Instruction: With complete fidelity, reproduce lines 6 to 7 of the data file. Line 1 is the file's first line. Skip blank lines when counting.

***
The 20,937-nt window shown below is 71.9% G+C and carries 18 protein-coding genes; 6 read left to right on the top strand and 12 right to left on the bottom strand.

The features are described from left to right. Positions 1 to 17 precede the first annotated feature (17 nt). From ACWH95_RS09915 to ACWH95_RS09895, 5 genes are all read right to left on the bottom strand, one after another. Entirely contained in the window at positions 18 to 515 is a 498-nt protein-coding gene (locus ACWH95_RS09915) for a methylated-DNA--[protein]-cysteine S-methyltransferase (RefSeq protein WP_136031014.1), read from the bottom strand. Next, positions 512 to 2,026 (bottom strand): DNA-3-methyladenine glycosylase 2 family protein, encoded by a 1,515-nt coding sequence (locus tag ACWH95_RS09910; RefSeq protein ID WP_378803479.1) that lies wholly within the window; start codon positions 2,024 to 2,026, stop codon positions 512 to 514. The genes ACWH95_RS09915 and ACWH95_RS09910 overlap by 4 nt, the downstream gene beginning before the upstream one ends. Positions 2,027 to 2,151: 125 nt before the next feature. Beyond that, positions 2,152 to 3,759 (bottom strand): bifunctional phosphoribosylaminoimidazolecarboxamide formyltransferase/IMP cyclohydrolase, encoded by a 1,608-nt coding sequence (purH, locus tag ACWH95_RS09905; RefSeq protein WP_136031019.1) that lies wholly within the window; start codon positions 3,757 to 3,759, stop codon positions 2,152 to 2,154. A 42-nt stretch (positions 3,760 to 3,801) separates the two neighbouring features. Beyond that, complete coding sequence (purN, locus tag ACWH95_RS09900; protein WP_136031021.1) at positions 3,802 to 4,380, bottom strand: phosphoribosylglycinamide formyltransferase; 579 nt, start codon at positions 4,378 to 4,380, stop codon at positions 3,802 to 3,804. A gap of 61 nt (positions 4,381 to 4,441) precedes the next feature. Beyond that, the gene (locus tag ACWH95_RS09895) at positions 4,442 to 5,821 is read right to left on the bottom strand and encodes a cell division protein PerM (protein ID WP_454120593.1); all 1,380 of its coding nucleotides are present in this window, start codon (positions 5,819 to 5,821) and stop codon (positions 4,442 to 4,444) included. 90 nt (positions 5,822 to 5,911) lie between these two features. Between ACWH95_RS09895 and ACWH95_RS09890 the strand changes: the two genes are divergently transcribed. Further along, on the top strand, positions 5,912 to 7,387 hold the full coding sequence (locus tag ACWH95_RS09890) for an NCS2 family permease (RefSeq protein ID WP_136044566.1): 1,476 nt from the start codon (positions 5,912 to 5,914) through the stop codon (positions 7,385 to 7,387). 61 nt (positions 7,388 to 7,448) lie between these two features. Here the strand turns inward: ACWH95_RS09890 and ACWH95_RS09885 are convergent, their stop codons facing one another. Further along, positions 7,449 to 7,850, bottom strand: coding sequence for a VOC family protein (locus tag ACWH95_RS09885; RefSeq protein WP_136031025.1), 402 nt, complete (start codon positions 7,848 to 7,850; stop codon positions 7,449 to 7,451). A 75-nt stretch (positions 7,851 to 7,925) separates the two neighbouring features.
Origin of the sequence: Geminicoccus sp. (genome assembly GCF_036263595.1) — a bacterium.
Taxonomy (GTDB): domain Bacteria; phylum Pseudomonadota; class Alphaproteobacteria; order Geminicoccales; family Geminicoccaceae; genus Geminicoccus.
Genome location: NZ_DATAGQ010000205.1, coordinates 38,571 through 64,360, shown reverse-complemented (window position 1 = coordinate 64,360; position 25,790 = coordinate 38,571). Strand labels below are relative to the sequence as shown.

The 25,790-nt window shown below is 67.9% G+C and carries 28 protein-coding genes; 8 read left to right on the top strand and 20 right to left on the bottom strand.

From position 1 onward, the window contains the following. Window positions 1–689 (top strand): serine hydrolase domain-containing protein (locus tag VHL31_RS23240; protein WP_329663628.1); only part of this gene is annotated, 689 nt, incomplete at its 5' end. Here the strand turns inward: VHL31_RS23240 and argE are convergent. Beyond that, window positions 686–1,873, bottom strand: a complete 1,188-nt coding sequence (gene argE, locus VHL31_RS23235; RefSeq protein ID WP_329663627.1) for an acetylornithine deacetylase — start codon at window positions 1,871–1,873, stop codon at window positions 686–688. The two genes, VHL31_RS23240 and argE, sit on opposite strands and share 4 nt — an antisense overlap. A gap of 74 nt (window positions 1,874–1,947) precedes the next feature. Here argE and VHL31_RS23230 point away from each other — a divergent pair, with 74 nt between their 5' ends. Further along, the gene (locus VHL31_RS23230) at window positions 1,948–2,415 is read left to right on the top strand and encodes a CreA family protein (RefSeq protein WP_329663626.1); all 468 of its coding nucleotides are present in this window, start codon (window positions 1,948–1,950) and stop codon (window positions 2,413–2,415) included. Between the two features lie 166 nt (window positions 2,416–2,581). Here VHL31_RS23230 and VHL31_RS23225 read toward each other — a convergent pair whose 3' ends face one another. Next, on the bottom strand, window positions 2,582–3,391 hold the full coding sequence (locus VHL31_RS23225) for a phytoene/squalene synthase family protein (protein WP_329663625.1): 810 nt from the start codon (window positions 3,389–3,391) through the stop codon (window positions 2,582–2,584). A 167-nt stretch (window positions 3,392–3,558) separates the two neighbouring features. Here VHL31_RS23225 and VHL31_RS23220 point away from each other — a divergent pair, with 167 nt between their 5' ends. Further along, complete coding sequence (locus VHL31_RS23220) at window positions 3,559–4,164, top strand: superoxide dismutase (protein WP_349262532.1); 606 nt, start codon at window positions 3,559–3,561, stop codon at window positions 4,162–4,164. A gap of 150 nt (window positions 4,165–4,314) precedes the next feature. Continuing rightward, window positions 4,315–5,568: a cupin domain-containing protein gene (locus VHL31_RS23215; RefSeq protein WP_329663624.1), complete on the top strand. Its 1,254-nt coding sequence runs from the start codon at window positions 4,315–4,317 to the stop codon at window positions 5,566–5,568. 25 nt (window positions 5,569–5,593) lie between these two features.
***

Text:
The 25,790-nt window shown below is 67.9% G+C and carries 28 protein-coding genes; 8 read left to right on the top strand and 20 right to left on the bottom strand.

From position 1 onward, the window contains the following. Window positions 1–689 (top strand): serine hydrolase domain-containing protein (locus tag VHL31_RS23240; protein WP_329663628.1); only part of this gene is annotated, 689 nt, incomplete at its 5' end. Here the strand turns inward: VHL31_RS23240 and argE are convergent. Beyond that, window positions 686–1,873, bottom strand: a complete 1,188-nt coding sequence (gene argE, locus VHL31_RS23235; RefSeq protein ID WP_329663627.1) for an acetylornithine deacetylase — start codon at window positions 1,871–1,873, stop codon at window positions 686–688. The two genes, VHL31_RS23240 and argE, sit on opposite strands and share 4 nt — an antisense overlap. A gap of 74 nt (window positions 1,874–1,947) precedes the next feature. Here argE and VHL31_RS23230 point away from each other — a divergent pair, with 74 nt between their 5' ends. Further along, the gene (locus VHL31_RS23230) at window positions 1,948–2,415 is read left to right on the top strand and encodes a CreA family protein (RefSeq protein WP_329663626.1); all 468 of its coding nucleotides are present in this window, start codon (window positions 1,948–1,950) and stop codon (window positions 2,413–2,415) included. Between the two features lie 166 nt (window positions 2,416–2,581). Here VHL31_RS23230 and VHL31_RS23225 read toward each other — a convergent pair whose 3' ends face one another. Next, on the bottom strand, window positions 2,582–3,391 hold the full coding sequence (locus VHL31_RS23225) for a phytoene/squalene synthase family protein (protein WP_329663625.1): 810 nt from the start codon (window positions 3,389–3,391) through the stop codon (window positions 2,582–2,584). A 167-nt stretch (window positions 3,392–3,558) separates the two neighbouring features. Here VHL31_RS23225 and VHL31_RS23220 point away from each other — a divergent pair, with 167 nt between their 5' ends. Further along, complete coding sequence (locus VHL31_RS23220) at window positions 3,559–4,164, top strand: superoxide dismutase (protein WP_349262532.1); 606 nt, start codon at window positions 3,559–3,561, stop codon at window positions 4,162–4,164. A gap of 150 nt (window positions 4,165–4,314) precedes the next feature. Continuing rightward, window positions 4,315–5,568: a cupin domain-containing protein gene (locus VHL31_RS23215; RefSeq protein WP_329663624.1), complete on the top strand. Its 1,254-nt coding sequence runs from the start codon at window positions 4,315–4,317 to the stop codon at window positions 5,566–5,568. 25 nt (window positions 5,569–5,593) lie between these two features.